Way Back Wednesday Looks At Wyoming History On Oct. 7, 1921

This week's Way-Back Wednesday looks at the history from 100 years ago this week.

Patsy Parkin

October 06, 20213 min read

Way back wednesday
(Cowboy State Daily Staff)

Sponsored By Mick Pryor, Edward Jones Financial Advisor

Wyoming State News–100 years ago–Oct 7, 1921

Farmers of the Savageton neighborhood, a community 38 miles south of Gillette, have completed the construction of a stretch of road 30 miles in length.

Charles Daniels, about 23 years old and recently of Italy, was run over and instantly killed by a gravel train near Kemmerer.

Robert Gladstone, 15 years old, was being taken from Cheyenne to the Industrial School in Worland when he jumped off the train at Lysite and scrammed when the accompanying official stepped into the smoking car. Viola Fargish, 15 of Sheridan, must spend several years at the school because she is determined to take her own life and her mother and stepfather cannot dissuade her. 

A man giving his name as Orville Jennings attempted to hold up a deputy sheriff at Salt Creek. Jennings flashed a gun and took the deputy’s wallet, but as he turned to walk away, the process was reversed and he was captured and taken to jail.

It’s haying time on the 1,500 acres in Yellowstone maintained for the feeding of wildlife. 600 tons of hay are earmarked for the buffalo alone. If the bison and elk were not artificially fed during the long hard winters, they would drift out of the Park.

The estate of James Mickelson who died several days ago at Pinedale is expected to inventory at approximately $2,000,000, plus 20,000 acres of the finest ranch and farming land in the upper Green River valley, 10,000 head of cattle and probably close to $1,000,000 in notes owed by neighboring ranchers who were granted loans during the past two difficult agricultural years.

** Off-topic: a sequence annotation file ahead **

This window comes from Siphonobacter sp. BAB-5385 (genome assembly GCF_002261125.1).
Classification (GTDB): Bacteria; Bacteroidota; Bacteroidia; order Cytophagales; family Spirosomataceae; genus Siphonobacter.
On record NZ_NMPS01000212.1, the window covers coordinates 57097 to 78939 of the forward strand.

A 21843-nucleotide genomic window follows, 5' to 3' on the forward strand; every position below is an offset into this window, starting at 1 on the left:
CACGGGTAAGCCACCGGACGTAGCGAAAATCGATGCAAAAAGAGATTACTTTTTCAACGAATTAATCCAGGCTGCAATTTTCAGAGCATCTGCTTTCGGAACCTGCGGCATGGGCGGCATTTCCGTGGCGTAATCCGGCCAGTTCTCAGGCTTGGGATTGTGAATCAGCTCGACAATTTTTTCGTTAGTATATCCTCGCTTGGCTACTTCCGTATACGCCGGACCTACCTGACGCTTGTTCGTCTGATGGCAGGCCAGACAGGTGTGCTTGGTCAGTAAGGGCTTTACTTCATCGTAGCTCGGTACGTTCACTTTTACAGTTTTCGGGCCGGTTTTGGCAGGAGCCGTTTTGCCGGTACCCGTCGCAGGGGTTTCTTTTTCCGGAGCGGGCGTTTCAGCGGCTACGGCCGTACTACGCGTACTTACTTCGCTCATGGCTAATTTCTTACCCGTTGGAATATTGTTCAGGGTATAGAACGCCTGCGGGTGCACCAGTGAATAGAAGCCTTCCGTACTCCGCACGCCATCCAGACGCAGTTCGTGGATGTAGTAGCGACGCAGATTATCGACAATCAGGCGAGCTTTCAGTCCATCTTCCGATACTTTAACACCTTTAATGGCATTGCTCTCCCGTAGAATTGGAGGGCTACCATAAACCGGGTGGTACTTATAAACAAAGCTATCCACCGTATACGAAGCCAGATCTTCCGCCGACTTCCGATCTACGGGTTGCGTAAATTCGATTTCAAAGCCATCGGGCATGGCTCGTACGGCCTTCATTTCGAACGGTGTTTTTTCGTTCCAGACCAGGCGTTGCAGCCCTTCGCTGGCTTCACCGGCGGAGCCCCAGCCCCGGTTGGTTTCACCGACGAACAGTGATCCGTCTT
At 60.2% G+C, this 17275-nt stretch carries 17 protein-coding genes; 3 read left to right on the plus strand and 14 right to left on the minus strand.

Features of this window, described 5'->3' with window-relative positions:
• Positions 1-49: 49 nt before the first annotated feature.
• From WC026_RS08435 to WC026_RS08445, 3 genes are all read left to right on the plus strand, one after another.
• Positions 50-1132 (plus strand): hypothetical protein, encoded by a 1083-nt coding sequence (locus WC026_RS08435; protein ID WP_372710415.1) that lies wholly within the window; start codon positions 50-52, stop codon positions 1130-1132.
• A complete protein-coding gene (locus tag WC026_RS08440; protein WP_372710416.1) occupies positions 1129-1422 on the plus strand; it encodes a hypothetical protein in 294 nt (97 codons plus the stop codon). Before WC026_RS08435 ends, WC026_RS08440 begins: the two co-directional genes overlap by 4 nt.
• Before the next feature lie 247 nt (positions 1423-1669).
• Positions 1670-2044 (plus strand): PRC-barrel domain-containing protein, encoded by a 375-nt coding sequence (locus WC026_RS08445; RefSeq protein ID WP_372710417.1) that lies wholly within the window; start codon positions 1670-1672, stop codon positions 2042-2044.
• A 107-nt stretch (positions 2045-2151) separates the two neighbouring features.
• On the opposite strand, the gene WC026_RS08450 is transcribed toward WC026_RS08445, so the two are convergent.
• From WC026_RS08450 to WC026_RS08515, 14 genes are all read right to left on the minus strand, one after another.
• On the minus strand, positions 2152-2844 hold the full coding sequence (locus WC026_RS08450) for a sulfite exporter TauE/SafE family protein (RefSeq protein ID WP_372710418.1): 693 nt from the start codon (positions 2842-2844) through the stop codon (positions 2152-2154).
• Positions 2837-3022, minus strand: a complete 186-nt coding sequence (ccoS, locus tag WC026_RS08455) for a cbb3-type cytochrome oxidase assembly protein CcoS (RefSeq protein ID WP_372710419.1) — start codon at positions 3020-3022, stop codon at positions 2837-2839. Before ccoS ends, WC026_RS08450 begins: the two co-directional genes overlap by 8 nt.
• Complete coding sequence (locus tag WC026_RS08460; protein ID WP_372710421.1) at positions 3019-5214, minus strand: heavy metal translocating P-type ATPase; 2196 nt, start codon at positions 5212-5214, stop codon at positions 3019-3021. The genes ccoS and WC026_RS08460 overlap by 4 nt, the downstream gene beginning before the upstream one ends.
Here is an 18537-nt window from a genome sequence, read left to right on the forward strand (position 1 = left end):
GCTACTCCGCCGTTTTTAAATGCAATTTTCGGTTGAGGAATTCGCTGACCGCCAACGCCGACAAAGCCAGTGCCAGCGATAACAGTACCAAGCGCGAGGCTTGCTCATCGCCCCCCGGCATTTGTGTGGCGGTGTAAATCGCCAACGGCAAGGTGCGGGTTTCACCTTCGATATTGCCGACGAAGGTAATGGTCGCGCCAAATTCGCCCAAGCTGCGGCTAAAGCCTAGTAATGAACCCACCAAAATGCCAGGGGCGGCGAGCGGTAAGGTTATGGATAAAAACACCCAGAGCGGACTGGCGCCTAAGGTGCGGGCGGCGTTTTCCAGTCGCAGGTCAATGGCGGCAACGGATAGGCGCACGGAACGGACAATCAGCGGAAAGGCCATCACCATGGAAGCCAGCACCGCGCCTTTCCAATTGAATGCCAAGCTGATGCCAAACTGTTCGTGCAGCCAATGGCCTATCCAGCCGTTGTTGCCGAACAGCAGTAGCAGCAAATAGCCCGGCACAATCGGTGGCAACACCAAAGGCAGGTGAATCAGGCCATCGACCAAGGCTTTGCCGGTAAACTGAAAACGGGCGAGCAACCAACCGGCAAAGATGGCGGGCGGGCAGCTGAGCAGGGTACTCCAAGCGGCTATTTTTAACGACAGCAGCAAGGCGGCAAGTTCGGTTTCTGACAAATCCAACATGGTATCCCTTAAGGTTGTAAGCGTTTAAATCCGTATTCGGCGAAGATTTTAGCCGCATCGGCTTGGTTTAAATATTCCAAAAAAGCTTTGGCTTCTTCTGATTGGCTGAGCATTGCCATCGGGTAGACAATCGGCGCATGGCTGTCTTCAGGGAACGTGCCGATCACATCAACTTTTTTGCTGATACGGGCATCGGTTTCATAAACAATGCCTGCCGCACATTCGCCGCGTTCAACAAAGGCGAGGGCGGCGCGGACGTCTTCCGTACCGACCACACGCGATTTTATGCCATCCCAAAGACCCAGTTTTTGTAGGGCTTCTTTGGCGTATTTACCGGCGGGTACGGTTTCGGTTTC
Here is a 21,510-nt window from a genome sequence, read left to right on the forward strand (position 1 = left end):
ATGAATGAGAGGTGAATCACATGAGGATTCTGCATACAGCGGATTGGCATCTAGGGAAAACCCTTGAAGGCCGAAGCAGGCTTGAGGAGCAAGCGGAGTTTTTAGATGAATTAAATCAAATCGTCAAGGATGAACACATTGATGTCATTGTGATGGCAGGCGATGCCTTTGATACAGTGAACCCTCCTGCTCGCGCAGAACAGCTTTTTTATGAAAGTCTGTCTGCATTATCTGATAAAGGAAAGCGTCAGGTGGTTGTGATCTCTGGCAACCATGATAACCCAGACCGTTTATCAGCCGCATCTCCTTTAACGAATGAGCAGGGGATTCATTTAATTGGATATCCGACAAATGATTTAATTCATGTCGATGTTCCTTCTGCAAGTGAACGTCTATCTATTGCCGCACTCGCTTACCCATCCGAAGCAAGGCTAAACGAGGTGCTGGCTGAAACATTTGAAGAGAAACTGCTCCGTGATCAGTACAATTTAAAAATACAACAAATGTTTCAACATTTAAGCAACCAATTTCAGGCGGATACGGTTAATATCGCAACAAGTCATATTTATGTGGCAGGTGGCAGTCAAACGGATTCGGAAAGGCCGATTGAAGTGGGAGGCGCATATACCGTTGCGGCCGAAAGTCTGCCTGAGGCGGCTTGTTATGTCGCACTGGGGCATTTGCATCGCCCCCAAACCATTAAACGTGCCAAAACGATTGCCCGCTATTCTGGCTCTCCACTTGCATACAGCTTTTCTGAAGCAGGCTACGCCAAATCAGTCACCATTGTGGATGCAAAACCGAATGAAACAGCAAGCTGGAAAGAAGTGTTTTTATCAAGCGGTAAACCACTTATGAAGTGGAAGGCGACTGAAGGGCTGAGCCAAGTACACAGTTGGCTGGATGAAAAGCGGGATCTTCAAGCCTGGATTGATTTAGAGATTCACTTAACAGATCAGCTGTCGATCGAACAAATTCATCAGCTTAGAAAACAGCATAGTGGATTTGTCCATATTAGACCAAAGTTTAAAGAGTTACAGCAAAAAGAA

Fire destroyed twelve businesses in downtown Newcastle including the West Motor Company, Mulcahy Tailor Shop, E&M Cafe, New Edison Theater, Basketeria Grocery, Antlers Cafe, Post Office building, Wakeman’s Law Office, Miss McDonald’s Law Office, Murphy and Phillips Real Estate, and the Grover Taylor Barber Shop. Lodge paraphernalia and most of the records of four lodges were also destroyed.  

To accommodate the 65% increase in the number of school students in Casper, the board has okayed the construction of another school house at the cost of $26,000 and will okay another in a few months.

Efforts to bring Ben Conley, alleged wife beater in Casper, to justice have failed. The Illinois state governor refused to release Conley to Undersheriff Seidel when he traveled there to pick up the accused and bring him back to Wyoming.

Senator John Kendrick has returned to Washington D.C. after being in Sheridan for several weeks looking after his business interests there. He was forced to move much of his cattle to Montana owing to the poor forage in his usual pastures.

Charles Barkdull of Stump Creek was arrested after killing a cow belonging to Bishop Wood claiming it had given his cows and himself tuberculosis. He also went on to say that other cows and several people in Auburn also have tuberculosis and he will have to kill them to wipe out the disease. He has been judged to be mentally unbalanced and been sent to the state hospital in Evanston.   

This page from Wyoming’s rich history has been presented by Mick Pryor, Edward Jones Financial Advisor. While we can’t change the past, a financial strategy for the future can be planned. If you have questions, concerns or are simply looking for a friendly advisor to discover your goals, discuss strategy and look to your financial future, contact Mick Pryor today.

Sponsored By Mick Pryor, Edward Jones Financial Advisor


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Patsy Parkin